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Face-to-face contact

The rules on face-to-face contact (whether you’re allowed to meet indoors or outdoors, how many people you can meet with, and from how many households) are changing regularly in each nation.

Check these websites for the most up to date information:

Visiting 

Face coverings

In Scotland, Wales, Northern Ireland and England:

Face coverings are compulsory on public transport, in hospitals and GP surgeries, and in most indoor venues.

Understanding and tolerating face coverings

Information from the Challenging Behaviour Foundation (CBF) on helping someone who has severe learning disabilities to tolerate seeing and using a face covering: Coronavirus (COVID-19): People with severe learning disabilities and facemasks

Exemptions

Some siblings may be worried their disabled brother or sister will be required to wear a face covering and that they may not tolerate it.

From gov.uk website:

“Legitimate reasons not to wear a face covering

You also do not need to wear a face covering if you have a legitimate reason not to. This includes:

  • if you have a physical or mental illness or impairment, or a disability that means you cannot put on, wear or remove a face covering
  • if putting on, wearing or removing a face covering would cause you severe distress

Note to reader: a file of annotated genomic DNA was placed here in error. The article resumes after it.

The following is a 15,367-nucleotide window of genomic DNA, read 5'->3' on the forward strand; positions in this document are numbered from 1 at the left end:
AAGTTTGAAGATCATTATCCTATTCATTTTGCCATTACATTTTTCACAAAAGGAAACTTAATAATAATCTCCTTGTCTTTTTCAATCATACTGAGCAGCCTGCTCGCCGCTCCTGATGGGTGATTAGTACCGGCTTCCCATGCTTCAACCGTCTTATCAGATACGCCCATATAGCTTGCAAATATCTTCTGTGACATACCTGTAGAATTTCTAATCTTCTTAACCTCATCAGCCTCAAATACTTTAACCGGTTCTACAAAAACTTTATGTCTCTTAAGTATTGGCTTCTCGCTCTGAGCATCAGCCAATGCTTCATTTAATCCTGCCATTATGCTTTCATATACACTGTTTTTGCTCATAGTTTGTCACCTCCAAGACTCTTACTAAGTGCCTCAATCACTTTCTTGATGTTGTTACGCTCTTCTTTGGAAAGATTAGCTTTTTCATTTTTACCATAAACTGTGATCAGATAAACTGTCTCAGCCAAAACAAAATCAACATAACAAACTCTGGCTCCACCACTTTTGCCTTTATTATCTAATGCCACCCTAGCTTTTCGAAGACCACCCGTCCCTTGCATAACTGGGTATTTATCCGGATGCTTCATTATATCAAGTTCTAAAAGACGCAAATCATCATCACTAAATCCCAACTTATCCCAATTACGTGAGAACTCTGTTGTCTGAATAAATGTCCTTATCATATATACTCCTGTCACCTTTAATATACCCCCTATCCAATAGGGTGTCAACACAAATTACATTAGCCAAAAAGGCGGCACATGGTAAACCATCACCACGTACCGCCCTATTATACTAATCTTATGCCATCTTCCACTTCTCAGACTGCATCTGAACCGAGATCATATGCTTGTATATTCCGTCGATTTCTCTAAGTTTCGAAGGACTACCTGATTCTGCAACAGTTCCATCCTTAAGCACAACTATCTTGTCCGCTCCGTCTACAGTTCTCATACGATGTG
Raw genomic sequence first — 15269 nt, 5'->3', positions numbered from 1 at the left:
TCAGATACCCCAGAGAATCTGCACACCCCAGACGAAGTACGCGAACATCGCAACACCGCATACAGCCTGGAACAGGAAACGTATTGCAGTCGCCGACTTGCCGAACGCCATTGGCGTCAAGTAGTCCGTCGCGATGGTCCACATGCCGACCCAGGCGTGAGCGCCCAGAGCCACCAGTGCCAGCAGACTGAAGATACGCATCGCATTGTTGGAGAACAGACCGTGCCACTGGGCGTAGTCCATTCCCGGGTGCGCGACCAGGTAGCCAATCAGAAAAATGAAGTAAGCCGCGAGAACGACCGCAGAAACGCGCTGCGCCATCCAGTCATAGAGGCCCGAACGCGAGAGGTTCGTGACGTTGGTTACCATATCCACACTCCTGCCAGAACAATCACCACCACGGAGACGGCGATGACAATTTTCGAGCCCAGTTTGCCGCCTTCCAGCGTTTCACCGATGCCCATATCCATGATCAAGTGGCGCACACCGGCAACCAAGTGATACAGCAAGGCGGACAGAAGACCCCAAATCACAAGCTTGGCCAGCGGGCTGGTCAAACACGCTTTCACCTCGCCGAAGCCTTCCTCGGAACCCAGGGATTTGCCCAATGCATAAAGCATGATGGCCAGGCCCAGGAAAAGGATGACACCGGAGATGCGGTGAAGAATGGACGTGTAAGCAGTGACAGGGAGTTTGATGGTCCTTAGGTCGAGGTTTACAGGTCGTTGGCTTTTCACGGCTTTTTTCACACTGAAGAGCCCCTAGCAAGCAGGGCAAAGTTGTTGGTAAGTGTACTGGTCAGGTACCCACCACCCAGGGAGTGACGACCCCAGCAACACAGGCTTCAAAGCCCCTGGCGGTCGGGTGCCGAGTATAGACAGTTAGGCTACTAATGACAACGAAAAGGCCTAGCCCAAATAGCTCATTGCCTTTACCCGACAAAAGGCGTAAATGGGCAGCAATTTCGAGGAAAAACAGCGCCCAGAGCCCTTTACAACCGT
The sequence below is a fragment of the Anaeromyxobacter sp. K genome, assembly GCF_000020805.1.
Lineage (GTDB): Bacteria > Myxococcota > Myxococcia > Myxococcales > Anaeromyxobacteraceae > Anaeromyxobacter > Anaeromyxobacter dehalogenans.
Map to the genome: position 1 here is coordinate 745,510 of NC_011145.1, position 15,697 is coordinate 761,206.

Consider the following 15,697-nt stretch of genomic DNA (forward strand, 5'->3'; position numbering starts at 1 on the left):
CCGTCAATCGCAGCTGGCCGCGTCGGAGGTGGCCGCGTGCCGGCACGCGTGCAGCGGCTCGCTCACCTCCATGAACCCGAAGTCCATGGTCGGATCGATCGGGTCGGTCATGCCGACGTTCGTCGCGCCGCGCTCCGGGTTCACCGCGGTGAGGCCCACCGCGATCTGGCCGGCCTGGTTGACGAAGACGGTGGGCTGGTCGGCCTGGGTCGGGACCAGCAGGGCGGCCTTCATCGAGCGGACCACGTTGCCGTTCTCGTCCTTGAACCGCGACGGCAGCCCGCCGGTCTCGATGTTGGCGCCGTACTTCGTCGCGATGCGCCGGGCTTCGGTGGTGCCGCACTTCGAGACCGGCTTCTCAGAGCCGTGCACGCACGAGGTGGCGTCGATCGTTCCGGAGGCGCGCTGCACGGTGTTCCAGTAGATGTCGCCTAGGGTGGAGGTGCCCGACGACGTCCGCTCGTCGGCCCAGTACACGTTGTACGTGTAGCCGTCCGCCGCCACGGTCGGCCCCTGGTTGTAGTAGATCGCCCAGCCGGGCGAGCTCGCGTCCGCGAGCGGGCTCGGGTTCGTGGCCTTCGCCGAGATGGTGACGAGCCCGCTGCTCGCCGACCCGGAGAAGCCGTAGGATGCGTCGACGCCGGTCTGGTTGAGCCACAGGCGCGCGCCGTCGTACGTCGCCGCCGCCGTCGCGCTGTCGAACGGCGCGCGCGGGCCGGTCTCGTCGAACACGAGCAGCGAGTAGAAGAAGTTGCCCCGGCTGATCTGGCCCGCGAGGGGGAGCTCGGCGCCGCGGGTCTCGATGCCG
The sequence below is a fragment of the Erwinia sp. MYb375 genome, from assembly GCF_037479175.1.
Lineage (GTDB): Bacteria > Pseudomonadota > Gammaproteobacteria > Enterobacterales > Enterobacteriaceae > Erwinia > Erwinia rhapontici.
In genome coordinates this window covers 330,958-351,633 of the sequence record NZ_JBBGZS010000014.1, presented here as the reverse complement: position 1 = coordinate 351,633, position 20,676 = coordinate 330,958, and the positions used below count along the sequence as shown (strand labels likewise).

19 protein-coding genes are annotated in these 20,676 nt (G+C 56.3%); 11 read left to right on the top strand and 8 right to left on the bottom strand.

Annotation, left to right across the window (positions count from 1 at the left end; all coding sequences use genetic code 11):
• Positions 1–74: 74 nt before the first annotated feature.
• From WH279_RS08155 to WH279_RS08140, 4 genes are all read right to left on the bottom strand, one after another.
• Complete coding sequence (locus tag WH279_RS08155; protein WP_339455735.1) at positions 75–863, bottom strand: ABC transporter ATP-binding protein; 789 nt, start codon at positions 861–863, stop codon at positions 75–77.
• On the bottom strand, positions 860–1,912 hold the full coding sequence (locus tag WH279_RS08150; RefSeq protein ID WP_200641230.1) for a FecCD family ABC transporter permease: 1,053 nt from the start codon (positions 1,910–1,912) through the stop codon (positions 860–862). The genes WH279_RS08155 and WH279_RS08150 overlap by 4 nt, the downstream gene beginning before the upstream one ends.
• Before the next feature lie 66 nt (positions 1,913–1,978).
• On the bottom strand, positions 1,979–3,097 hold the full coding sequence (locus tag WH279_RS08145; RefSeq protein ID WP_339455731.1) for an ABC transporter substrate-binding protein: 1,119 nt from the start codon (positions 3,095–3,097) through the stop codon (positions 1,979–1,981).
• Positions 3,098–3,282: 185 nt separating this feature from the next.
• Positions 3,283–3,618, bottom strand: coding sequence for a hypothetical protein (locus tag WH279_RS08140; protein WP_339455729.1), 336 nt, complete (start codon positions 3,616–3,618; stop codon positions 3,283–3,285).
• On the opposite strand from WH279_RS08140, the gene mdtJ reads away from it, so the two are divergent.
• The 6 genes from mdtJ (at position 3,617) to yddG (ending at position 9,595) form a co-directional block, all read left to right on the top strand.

• if you are travelling with, or providing help to, someone who relies on lip reading to communicate
  • if you are travelling to avoid injury or escape the risk of harm, and you do not have a face covering with you
  • if you need to remove it during your journey to avoid harm or injury or the risk of harm or injury to yourself or others
  • if you need to eat, drink, or take medication on public transport
  • if you are asked to remove your face covering by a police officer or other official, for example to check your railcard
  • in other situations set out in further government face covering guidance

Exemption cards and lanyards

If your disabled brother or sister is exempt from wearing a face covering:

It is not compulsory to carry an exemption card or wear a lanyard.

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This page was last updated: 20th April 2021

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